Snow-white moslem head-dress around a dead black face!
Beautiful were your sand-papering words against our skins!
Our blood and water pour from your flowing wounds.
You have cut open our breasts and dug scalpels in our brains.
When and Where will another come to take your holy place?
Old man mumbling in his dotage, crying child, unborn?

 

Full poems:

For Mary McLeod Bethune

Great Amazon of God behold your bread
washed home again from many distant seas.
The cup of life you lift contains no less,
no bitterness to mock you. In its stead
this sparkling chalice many souls has fed,
and broken hearted people on their knees
lift up their eyes and suddenly they seize
on living faith, and they are comforted.

Believing in the people who are free,
who walk uplifted in an honest way,
you look at last upon another day
that you have fought with God and men to see.
Great Amazon of God behold your bread.
We walk with you and we are comforted.

—margaret walker, mary mcleod bethune.

 

For Malcolm X

BY MARGARET WALKER

All you violated ones with gentle hearts;
You violent dreamers whose cries shout heartbreak;
Whose voices echo clamors of our cool capers,
And whose black faces have hollowed pits for eyes.
All you gambling sons and hooked children and bowery bums
Hating white devils and black bourgeoisie,
Thumbing your noses at your burning red suns,
Gather round this coffin and mourn your dying swan.
Snow-white moslem head-dress around a dead black face!
Beautiful were your sand-papering words against our skins!
Our blood and water pour from your flowing wounds.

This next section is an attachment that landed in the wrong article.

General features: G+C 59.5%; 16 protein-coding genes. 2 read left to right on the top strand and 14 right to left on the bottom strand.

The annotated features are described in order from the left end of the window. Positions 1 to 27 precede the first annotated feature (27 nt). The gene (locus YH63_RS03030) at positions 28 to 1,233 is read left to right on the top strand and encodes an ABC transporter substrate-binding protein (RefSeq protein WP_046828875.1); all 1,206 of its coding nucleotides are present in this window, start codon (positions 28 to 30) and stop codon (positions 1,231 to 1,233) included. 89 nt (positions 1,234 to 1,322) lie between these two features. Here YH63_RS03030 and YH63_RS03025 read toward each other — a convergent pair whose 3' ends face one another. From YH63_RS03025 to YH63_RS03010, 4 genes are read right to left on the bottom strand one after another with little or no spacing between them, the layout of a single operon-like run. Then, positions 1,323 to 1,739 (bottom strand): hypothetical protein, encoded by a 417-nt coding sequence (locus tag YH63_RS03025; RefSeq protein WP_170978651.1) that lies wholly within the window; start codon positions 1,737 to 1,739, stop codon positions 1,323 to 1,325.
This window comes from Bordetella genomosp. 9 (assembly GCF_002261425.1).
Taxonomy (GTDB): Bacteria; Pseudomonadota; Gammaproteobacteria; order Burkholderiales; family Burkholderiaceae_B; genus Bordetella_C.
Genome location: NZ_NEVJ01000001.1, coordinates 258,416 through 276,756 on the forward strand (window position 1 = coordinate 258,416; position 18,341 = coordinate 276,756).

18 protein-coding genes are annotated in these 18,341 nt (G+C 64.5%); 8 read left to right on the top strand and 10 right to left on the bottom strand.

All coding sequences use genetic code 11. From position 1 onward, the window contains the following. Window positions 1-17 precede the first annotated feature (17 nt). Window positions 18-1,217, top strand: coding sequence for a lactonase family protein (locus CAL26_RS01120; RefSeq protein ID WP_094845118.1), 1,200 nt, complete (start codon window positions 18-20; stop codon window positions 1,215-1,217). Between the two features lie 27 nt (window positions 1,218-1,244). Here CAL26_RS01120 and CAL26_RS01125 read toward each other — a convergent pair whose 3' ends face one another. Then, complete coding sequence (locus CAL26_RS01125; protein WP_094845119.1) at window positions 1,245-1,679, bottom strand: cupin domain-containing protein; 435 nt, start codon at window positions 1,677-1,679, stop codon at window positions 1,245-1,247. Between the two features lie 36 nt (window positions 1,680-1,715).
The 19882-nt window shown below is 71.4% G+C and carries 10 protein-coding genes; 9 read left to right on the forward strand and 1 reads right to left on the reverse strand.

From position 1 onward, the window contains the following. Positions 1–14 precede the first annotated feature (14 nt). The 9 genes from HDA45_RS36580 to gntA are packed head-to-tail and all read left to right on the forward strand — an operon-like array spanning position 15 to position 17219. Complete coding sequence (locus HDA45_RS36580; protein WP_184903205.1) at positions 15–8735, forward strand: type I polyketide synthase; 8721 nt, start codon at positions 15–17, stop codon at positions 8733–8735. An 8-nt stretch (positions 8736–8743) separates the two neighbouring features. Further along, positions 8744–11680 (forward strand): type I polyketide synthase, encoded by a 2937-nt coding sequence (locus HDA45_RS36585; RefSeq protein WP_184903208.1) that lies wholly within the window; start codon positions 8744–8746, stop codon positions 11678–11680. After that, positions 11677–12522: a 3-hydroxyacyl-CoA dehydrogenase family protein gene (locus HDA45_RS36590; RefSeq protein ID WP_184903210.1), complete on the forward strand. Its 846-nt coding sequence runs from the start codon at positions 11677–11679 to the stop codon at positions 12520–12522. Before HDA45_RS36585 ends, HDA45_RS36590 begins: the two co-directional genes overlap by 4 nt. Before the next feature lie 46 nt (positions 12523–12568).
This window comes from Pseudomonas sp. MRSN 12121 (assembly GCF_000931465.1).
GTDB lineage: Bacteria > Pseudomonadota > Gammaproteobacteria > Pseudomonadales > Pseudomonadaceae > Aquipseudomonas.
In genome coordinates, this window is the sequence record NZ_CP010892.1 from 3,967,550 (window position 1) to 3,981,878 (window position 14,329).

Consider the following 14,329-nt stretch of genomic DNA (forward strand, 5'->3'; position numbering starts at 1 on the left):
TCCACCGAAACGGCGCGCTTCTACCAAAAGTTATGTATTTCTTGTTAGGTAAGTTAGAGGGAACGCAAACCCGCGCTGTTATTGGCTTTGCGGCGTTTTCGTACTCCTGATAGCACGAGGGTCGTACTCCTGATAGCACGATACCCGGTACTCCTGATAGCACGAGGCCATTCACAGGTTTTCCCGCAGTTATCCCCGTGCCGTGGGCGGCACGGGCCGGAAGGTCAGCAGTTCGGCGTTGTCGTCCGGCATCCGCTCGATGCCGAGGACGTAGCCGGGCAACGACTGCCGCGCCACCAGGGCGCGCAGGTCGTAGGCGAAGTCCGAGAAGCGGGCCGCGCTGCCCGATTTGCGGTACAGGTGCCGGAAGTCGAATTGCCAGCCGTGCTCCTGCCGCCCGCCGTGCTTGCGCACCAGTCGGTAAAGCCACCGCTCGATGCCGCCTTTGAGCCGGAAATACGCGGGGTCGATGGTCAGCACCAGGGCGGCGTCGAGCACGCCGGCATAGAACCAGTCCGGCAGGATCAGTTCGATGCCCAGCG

You have cut open our breasts and dug scalpels in our brains.
When and Where will another come to take your holy place?
Old man mumbling in his dotage, crying child, unborn?
More from Poetry foundation:
“Walker’s volume of poetry Prophets for a New Day was published in 1970. She called Prophets for a New Day her civil rights poems…Walker begins the volume with two poems in which the speakers are young children;
one eight-year-old demonstrator eagerly waits to be arrested with her group in the fight for equality, and a second one
is already jailed and wants no bail.
Her point is that these young girls are just as much prophets for a new day as were Nat Turner, Gabriel Prosser, Denmark Vesey, Toussaint L’Ouverture, and John Brown.”

She demands to see mine and momentarily we’re a lopsided star #BlackLivesMatter #poem #iNeedFeminismBecause

Because The Oxford Anthology of African American Poetry is one of the best, most satisfying, fat books of poetry I have, you should go buy it too. Poets get paid and editors get paid and we get more poesie. This leads to joy.

NEW and USED: Abebooks.com The Oxford Anthology of African-American Poetry
NEW at independent bookstores: http://www.indiebound.org/book/9780195125634

 

After Reading Mickey In The Night Kitchen for the Third Time Before Bed 
Rita Dove

I’m the milk and the milk’s in me!… I’m Mickey!

My daughter spreads her legs
to find her vagina:
hairless, this mistaken
bit of nomenclature
is what a stranger cannot touch
without her yelling. She demands
to see mine and momentarily
we’re a lopsided star
among the spilled toys,
my prodigious scallops
exposed to her neat cameo.

And yet the same glazed
tunnel, layered sequences.
She is three; that makes this
innocent. We’re pink!